A set of Sauk County residents were invited to participate in a community-based groundwater monitoring program initiated by Sauk County. The goal of this program is to work with a network of rural wells to learn about well water and to scientifically track changes in well water quality over time. Our hope is that residents will become part of the long-term monitoring network to assist in better understanding Sauk County well water quality.
In June of 2019, Sauk County and the UW-Stevens Point Center for Watershed Science and Education initiated a five-year project to gather information on well water quality that will allow for analysis of groundwater quality trends in the county. This project is a joint effort between Sauk County Land Resources and Environment, Public Health, and Extension. The goal of the program is to determine where groundwater quality is getting better, worse, or staying the same. If it is changing, the information will be used to analyze where and what factors may be contributing to those changes.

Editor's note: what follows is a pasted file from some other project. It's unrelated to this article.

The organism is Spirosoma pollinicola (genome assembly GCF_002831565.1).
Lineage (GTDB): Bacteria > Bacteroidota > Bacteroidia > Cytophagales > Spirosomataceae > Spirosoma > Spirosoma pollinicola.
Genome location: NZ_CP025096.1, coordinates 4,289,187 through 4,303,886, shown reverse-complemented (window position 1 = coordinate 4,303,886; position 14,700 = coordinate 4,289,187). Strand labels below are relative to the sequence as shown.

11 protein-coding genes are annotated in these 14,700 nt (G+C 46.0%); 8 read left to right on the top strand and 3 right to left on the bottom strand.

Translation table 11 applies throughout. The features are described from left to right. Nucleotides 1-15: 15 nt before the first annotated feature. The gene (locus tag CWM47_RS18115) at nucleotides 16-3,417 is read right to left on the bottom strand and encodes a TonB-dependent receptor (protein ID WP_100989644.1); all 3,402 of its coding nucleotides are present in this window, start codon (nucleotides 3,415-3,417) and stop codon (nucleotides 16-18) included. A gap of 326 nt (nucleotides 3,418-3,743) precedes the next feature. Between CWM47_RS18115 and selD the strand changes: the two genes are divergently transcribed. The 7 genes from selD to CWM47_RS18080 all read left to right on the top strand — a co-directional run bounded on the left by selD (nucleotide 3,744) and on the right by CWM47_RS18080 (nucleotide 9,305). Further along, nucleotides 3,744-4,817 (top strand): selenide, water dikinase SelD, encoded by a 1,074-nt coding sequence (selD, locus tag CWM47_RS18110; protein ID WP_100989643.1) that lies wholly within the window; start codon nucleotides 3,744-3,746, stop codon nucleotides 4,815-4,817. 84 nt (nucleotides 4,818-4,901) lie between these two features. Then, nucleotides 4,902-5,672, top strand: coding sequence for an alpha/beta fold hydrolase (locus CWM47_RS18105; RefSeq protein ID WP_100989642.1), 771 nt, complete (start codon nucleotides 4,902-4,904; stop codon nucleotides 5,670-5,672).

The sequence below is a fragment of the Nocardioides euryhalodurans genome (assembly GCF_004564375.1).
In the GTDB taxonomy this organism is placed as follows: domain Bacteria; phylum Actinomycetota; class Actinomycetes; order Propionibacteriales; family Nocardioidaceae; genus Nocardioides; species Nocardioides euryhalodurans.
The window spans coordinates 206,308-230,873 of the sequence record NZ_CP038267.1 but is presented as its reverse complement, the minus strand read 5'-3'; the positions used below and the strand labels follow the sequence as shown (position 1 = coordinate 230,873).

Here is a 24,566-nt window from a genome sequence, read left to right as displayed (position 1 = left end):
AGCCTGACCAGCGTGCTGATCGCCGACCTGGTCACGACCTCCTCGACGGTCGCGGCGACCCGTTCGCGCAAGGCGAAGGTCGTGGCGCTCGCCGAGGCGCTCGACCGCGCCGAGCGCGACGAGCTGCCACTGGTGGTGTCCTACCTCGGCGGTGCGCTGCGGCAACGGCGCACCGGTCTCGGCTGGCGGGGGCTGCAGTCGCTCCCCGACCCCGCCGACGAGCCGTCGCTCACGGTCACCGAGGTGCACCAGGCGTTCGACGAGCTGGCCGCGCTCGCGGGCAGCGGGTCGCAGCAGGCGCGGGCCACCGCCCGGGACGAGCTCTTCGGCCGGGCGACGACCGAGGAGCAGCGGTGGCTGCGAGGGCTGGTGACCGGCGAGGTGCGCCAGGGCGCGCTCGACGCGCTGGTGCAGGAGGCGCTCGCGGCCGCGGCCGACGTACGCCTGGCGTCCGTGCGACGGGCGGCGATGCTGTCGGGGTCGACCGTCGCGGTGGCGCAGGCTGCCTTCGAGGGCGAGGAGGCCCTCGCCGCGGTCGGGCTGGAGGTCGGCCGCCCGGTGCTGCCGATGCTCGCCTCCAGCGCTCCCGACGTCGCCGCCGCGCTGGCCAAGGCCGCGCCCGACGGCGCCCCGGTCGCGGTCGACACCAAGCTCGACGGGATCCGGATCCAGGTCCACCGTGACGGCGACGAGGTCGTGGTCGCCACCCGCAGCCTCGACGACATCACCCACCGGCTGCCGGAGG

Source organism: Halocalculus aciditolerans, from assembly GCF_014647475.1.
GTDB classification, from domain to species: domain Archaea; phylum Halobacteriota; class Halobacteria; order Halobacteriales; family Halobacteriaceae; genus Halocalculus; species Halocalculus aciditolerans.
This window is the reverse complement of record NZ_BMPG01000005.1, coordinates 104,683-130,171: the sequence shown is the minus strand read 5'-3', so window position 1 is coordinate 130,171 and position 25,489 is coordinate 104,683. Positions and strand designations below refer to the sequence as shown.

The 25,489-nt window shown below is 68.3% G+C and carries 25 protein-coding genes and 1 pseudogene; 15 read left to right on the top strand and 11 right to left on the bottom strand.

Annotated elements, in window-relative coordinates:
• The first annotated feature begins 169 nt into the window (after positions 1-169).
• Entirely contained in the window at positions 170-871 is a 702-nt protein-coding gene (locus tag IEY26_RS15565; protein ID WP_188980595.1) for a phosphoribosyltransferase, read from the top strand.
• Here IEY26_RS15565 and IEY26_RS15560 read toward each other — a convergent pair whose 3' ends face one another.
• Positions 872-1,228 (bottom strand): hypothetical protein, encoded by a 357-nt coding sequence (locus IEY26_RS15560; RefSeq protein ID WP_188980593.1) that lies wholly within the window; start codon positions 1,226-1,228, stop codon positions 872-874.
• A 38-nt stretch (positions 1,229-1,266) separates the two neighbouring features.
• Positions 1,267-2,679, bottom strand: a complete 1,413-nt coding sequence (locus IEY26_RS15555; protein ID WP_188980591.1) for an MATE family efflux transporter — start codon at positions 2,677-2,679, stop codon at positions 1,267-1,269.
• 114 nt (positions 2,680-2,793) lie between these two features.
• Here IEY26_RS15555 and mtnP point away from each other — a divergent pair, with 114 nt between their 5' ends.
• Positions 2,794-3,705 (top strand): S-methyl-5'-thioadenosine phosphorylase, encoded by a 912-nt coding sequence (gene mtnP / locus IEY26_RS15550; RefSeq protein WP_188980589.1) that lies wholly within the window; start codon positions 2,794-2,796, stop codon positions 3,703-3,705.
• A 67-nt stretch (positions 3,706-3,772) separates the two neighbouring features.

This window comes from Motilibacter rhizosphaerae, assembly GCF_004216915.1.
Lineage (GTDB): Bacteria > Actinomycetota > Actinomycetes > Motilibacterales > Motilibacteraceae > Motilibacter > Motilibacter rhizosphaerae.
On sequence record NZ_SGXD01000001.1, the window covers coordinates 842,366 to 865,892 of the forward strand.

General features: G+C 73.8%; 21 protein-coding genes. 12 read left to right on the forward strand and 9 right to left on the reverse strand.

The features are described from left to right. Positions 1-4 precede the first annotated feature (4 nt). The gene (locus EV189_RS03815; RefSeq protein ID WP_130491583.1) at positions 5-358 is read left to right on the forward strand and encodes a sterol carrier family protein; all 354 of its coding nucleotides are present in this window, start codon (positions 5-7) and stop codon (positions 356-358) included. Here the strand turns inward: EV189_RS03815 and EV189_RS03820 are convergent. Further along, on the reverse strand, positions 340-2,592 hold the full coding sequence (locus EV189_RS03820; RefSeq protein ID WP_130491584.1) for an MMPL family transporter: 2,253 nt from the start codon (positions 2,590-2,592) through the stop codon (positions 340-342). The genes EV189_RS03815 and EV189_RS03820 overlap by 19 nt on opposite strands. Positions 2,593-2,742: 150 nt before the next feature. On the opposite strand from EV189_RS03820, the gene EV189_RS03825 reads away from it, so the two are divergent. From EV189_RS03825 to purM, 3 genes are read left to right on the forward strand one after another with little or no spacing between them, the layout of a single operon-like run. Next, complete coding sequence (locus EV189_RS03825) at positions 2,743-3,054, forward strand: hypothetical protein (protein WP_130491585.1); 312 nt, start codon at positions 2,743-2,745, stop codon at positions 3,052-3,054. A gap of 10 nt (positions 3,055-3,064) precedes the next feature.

Sauk County recruited 438 households from across Sauk County who are interested and willing to have their well water tested annually for the next five years. Little data currently exists that allows us to understand changes in groundwater quality. Annual long-term well water data from a carefully selected network of wells would help us learn about the influence of weather variability and land-use changes on Sauk County’s groundwater.
Each year participants will receive a copy of their test results as well as interpretive information. In addition, we will help track any changes in water quality. While the results will be used for research and educational purposes, well water data will only be shared in aggregated form or mapped at very generic levels so as not to identify individual landowners. There was also the opportunity to participate in an educational program to learn more about this project and address your specific well water questions. If you were unable to attend, you can see the Powerpoint program here and you can view a recording of the program here.
If you have any questions regarding the project, contact Jennifer Erickson at Extension Sauk County at (608) 963-1170 or be email at email@example.com or contact Kevin Masarik at the Center for Watershed Science and Education at (715) 346-4276, or by email at firstname.lastname@example.org.